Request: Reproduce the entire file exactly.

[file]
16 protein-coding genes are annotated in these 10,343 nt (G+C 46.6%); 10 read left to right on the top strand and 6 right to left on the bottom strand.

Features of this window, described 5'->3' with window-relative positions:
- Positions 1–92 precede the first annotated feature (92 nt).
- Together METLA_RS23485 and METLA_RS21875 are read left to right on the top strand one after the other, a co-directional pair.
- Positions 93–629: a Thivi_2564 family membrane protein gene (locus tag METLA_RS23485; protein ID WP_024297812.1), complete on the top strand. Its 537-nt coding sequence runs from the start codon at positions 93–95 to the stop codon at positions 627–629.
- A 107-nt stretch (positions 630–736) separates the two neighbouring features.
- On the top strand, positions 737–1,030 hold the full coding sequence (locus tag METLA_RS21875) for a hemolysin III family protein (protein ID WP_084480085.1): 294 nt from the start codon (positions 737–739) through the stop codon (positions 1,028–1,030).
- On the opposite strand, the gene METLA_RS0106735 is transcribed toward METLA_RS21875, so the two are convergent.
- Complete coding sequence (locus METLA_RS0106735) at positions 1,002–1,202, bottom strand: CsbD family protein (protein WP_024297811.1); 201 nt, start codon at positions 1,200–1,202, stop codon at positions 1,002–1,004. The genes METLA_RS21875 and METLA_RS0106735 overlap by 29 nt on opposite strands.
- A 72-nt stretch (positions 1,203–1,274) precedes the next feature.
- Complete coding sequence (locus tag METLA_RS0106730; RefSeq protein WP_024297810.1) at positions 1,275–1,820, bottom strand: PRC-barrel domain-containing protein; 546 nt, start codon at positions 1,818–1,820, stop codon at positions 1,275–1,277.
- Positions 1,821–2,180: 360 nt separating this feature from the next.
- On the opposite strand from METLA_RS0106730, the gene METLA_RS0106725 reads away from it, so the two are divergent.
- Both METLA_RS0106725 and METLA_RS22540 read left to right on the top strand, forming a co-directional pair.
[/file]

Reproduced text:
16 protein-coding genes are annotated in these 10,343 nt (G+C 46.6%); 10 read left to right on the top strand and 6 right to left on the bottom strand.

Features of this window, described 5'->3' with window-relative positions:
- Positions 1–92 precede the first annotated feature (92 nt).
- Together METLA_RS23485 and METLA_RS21875 are read left to right on the top strand one after the other, a co-directional pair.
- Positions 93–629: a Thivi_2564 family membrane protein gene (locus tag METLA_RS23485; protein ID WP_024297812.1), complete on the top strand. Its 537-nt coding sequence runs from the start codon at positions 93–95 to the stop codon at positions 627–629.
- A 107-nt stretch (positions 630–736) separates the two neighbouring features.
- On the top strand, positions 737–1,030 hold the full coding sequence (locus tag METLA_RS21875) for a hemolysin III family protein (protein ID WP_084480085.1): 294 nt from the start codon (positions 737–739) through the stop codon (positions 1,028–1,030).
- On the opposite strand, the gene METLA_RS0106735 is transcribed toward METLA_RS21875, so the two are convergent.
- Complete coding sequence (locus METLA_RS0106735) at positions 1,002–1,202, bottom strand: CsbD family protein (protein WP_024297811.1); 201 nt, start codon at positions 1,200–1,202, stop codon at positions 1,002–1,004. The genes METLA_RS21875 and METLA_RS0106735 overlap by 29 nt on opposite strands.
- A 72-nt stretch (positions 1,203–1,274) precedes the next feature.
- Complete coding sequence (locus tag METLA_RS0106730; RefSeq protein WP_024297810.1) at positions 1,275–1,820, bottom strand: PRC-barrel domain-containing protein; 546 nt, start codon at positions 1,818–1,820, stop codon at positions 1,275–1,277.
- Positions 1,821–2,180: 360 nt separating this feature from the next.
- On the opposite strand from METLA_RS0106730, the gene METLA_RS0106725 reads away from it, so the two are divergent.
- Both METLA_RS0106725 and METLA_RS22540 read left to right on the top strand, forming a co-directional pair.